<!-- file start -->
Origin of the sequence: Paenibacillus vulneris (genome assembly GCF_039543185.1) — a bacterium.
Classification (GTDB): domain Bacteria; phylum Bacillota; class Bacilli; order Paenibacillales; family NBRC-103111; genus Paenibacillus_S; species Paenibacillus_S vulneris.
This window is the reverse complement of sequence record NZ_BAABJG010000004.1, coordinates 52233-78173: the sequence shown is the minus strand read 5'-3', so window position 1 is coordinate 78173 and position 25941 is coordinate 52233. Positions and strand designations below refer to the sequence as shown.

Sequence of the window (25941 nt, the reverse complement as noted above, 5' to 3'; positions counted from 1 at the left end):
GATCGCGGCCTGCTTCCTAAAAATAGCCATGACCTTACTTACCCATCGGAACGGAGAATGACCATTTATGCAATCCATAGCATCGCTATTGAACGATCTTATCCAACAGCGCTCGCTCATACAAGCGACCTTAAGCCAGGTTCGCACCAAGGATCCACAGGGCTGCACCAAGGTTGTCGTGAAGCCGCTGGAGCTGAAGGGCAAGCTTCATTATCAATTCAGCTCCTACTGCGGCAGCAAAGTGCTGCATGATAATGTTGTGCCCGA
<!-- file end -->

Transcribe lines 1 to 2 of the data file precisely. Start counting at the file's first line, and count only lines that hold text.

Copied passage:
Origin of the sequence: Paenibacillus vulneris (genome assembly GCF_039543185.1) — a bacterium.
Classification (GTDB): domain Bacteria; phylum Bacillota; class Bacilli; order Paenibacillales; family NBRC-103111; genus Paenibacillus_S; species Paenibacillus_S vulneris.